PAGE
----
Over the Thanksgiving holiday some news broke that no doubt has many North Dakotans – private citizens and policymakers alike – feeling a bit nervous. OPEC, the international oil cartel, has announced that they won’t be cutting oil production in the face of dropping prices. That means oil prices are going remain low for the foreseeable future, and places like North Dakota which are high-cost oil plays due to factors like weather and the quality of oil produced are going to be hard hit.
That’s a scary thing for this state. To illustrate how scary, consider that the state increased general fund spending by 62 percent this biennium and per-capita spending has increased 171 percent since 2003.
Those increases were built primarily on oil tax revenues. In calendar year 2013 more than half of North Dakota’s tax revenues were directly from oil and gas production. Far more than half is attributable to the oil boom when you consider indirect impacts on revenue streams like sales and income taxes.
To be fair, a lot of that spending isn’t necessarily an increase in on-going spending (which is to say that a lot of it was the expense of building or upgrading things like roads), but even so. The drop in oil prices is scary. “Every dollar [in lower oil prices] is about $100 million of just oil taxes off the table based on production, holding that constant,” Tax Commissioner Ryan Rauschenberger told me earlier this month. “So if you take $10 off the price of oil that’s a billion dollars.”
So what can be done? Obviously, lawmakers need to watch spending growth, but there are other policy changes which can and should be changed as well to protect North Dakota’s oil boom. But not protectionism through government interference, but protectionism through free-market policies that lower the burdens on the industry.
Lower oil taxes
North Dakota Democrats have been trying to turn any attempt to address North Dakota’s high and needlessly complicated oil tax into a sort of political third rail. That’s extremely short sighted.
Currently North Dakota’s oil and gas taxes are at an effective rate of about 11 percent, which is one of the highest in the nation. But that rate is not only high, it changes based on oil prices. If they drop down under $52/barrel for at least five months the effective oil tax rate would be cut roughly in half. Meaning the state would get a double whammy on revenues. Not only would they be hit by lower revenues from production halted by low prices, but the state would be collecting about half as much in taxes from what production remained.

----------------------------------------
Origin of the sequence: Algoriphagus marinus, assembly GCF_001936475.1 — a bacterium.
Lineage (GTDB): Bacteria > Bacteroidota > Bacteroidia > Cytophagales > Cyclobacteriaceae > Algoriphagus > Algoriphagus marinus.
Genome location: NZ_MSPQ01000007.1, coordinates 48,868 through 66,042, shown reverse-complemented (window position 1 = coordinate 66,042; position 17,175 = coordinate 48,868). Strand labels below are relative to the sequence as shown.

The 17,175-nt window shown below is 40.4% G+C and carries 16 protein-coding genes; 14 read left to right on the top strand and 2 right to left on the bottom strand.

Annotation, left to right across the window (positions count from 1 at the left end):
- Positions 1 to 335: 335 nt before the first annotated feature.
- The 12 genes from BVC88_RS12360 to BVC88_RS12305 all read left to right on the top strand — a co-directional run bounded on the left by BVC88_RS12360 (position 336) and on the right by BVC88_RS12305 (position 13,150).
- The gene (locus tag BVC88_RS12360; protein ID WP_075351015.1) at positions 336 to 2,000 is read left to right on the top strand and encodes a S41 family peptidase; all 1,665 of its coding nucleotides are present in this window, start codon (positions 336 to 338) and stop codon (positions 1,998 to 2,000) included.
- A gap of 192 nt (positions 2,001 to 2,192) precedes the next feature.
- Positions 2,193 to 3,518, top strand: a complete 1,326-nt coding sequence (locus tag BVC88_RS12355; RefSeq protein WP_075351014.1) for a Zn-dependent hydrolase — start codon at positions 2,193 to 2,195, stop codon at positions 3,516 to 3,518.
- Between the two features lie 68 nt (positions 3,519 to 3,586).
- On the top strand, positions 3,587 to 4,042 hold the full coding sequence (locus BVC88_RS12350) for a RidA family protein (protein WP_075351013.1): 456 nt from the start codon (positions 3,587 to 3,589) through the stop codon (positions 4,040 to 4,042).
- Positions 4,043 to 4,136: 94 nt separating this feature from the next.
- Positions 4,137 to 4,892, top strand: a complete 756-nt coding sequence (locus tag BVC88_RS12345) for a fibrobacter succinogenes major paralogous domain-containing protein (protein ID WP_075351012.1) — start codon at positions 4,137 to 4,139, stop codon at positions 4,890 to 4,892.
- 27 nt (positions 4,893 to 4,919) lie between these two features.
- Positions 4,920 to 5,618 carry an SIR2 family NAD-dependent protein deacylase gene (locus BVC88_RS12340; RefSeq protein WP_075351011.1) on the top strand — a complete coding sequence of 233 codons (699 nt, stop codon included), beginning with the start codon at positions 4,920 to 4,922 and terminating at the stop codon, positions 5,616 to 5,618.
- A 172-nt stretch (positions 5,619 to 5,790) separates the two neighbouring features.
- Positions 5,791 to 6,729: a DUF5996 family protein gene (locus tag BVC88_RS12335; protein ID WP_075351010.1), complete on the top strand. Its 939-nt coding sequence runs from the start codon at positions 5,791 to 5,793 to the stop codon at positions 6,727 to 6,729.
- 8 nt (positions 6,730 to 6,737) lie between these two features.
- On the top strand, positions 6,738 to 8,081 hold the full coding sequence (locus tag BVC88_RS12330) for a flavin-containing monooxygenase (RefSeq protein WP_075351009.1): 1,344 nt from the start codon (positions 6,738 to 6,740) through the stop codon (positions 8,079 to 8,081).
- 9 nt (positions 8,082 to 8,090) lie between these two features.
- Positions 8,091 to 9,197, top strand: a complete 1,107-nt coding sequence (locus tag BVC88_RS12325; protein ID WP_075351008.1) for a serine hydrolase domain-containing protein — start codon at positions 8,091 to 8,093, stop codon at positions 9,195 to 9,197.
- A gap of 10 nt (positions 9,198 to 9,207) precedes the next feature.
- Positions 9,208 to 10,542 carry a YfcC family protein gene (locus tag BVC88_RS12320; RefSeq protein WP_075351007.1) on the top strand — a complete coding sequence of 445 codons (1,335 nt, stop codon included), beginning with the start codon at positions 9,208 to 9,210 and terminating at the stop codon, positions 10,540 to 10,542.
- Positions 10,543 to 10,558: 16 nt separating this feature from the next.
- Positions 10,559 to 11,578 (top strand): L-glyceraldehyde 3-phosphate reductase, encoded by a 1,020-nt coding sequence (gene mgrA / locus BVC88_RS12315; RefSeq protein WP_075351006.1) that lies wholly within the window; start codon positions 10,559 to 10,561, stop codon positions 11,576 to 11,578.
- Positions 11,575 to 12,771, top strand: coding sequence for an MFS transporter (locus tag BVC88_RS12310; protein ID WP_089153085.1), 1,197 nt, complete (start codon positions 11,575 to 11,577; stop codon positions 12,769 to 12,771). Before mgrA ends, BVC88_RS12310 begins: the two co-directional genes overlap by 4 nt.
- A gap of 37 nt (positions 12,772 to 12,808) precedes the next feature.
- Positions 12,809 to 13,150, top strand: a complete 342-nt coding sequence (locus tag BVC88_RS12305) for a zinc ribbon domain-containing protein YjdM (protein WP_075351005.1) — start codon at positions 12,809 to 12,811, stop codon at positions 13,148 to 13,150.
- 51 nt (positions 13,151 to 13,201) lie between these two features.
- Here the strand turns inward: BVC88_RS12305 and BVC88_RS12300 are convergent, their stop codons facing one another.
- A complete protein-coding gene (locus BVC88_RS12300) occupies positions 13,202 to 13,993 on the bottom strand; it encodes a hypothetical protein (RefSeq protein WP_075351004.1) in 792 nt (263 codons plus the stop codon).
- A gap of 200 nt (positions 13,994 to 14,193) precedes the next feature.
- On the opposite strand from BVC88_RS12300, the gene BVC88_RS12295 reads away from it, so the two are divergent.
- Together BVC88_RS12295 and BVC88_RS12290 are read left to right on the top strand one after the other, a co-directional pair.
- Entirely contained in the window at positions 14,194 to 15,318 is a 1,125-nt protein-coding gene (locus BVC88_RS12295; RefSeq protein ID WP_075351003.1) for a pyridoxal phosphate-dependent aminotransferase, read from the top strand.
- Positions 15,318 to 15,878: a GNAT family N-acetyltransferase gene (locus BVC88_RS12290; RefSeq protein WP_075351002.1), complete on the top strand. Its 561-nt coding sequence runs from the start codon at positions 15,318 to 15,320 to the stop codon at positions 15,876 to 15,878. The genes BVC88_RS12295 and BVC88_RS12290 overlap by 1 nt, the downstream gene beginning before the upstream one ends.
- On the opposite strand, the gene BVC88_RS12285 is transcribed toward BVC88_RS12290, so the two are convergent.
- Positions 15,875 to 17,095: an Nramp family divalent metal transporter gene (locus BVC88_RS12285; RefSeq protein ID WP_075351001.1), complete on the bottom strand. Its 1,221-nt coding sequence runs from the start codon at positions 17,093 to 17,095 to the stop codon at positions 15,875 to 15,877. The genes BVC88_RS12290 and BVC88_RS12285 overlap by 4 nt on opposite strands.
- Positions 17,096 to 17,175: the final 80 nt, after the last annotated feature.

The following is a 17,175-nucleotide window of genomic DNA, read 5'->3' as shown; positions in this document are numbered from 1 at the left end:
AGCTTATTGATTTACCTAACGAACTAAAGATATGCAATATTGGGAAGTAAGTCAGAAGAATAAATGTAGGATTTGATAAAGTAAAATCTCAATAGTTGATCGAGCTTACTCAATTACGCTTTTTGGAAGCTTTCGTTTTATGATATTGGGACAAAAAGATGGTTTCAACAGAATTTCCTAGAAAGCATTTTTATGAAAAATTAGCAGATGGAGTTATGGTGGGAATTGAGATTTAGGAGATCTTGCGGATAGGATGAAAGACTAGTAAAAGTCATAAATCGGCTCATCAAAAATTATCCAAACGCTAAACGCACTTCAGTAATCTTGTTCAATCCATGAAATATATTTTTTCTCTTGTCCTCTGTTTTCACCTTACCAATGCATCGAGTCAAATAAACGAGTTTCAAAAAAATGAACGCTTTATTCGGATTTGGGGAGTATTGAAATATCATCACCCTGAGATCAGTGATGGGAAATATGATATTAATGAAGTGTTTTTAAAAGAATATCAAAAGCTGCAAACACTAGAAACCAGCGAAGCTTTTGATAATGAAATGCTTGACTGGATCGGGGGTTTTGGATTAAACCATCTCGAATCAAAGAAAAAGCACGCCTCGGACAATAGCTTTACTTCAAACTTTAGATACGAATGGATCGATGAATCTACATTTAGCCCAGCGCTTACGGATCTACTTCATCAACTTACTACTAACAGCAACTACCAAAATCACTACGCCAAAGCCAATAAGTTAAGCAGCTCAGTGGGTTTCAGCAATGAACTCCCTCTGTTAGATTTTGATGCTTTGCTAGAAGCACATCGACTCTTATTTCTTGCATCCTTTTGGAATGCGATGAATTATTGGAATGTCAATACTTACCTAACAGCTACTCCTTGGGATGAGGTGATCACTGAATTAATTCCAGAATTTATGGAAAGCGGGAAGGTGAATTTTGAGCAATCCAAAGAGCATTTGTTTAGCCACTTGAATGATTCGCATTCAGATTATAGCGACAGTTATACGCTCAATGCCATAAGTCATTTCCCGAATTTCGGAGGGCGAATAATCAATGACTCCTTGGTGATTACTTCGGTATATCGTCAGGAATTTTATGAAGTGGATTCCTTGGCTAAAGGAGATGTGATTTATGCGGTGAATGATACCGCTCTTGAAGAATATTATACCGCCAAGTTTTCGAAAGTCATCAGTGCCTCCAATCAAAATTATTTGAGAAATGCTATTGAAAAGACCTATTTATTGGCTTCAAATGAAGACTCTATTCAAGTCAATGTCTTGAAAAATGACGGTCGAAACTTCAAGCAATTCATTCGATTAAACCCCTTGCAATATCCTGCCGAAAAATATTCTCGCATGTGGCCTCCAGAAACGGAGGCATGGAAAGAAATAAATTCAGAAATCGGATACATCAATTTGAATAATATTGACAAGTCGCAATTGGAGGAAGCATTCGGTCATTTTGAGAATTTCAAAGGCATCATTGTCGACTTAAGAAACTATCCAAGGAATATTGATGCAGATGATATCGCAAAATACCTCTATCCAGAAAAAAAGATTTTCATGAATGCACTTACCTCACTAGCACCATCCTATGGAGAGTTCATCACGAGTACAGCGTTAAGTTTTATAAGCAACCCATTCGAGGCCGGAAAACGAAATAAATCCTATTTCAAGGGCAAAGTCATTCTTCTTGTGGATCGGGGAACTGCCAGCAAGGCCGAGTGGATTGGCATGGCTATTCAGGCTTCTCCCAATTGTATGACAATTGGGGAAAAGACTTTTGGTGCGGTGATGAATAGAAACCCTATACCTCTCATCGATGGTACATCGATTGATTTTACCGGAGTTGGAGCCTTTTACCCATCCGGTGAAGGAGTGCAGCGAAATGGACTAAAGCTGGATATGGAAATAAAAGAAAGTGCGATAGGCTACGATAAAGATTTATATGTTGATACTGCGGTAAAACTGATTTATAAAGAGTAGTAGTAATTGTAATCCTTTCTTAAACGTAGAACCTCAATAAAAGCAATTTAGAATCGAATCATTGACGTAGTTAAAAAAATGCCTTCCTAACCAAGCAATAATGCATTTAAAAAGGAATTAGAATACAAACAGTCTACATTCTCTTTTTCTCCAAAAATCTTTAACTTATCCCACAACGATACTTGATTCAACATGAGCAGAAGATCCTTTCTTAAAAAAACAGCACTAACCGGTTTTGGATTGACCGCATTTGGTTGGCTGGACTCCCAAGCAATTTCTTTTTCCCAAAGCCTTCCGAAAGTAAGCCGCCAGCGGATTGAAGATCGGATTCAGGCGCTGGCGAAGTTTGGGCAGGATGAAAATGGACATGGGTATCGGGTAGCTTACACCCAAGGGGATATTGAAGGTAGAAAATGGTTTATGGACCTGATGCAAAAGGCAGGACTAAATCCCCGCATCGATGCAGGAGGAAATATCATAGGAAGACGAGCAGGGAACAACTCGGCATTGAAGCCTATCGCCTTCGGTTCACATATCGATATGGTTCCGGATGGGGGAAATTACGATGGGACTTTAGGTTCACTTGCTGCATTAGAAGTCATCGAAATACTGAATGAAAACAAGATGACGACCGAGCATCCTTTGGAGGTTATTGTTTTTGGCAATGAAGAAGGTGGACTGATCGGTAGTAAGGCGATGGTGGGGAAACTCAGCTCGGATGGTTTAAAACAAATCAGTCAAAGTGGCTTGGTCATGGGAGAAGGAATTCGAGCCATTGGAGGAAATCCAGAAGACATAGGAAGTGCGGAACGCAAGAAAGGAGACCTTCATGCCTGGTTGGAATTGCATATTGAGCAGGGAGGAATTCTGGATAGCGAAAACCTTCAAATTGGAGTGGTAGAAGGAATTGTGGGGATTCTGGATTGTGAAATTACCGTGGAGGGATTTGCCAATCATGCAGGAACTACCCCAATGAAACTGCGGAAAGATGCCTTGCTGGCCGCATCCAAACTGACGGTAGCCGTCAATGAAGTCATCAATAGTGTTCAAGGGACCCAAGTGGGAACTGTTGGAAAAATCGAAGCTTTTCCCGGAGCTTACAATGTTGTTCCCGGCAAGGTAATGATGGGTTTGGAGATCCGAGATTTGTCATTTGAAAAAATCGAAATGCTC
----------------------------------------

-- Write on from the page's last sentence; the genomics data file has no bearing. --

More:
Lowering the tax rate, and turning it into a consistent rate unpinned from oil prices, would be good not only for the oil industry but for the state. The oil industry would get a lower tax that’s more predictable to help them weather this price war with OPEC, and the state could be more confident in future oil tax revenues.
Build the damn pipelines
One major problem with the Bakken oil fields is getting the oil to market. Right now most of the oil leaves the state on trains, but that’s problematic. Trains are expensive. Some high-profile and explosive derailments have, understandably, ignited public concerns over safety. And, oh yeah, we’re pretty much out of rail capacity. Oil shipments have crowded out agriculture shipments creating pain for North Dakota’s other most important industry.
Meanwhile, the Democrats’ high-profile blockade of the Keystone pipeline has not only blocked a project that would represent about 100,000 barrels per day of capacity for Bakken oil but has also inspired protests against other much-needed pipelines like the Sandpiper line which would run from Tioga, ND through Minnesota to Wisconsin and would take as much as 250,000 barrels per day.
Access to that sort of infrastructure would lower cost of producing oil in the Bakken region, again making the oil play here more resilient in the face of OPEC’s market manipulations.
Allow the export of unrefined oil and gas
One problem with America’s domestic oil and gas markets is that the refiners basically have a captive audience. With few exceptions, American oil and gas producers cannot ship their unrefined product abroad for sale. It must be sold to refiners here in the U.S. before export. That’s a tremendous boon for the refineries, but it severely restricts that market American oil and gas producers can access.
So open it up. Allow the export of unrefined oil and gas to meet international demand. An expanded market would, again, help put American oil and gas producers on an even footing with OPEC.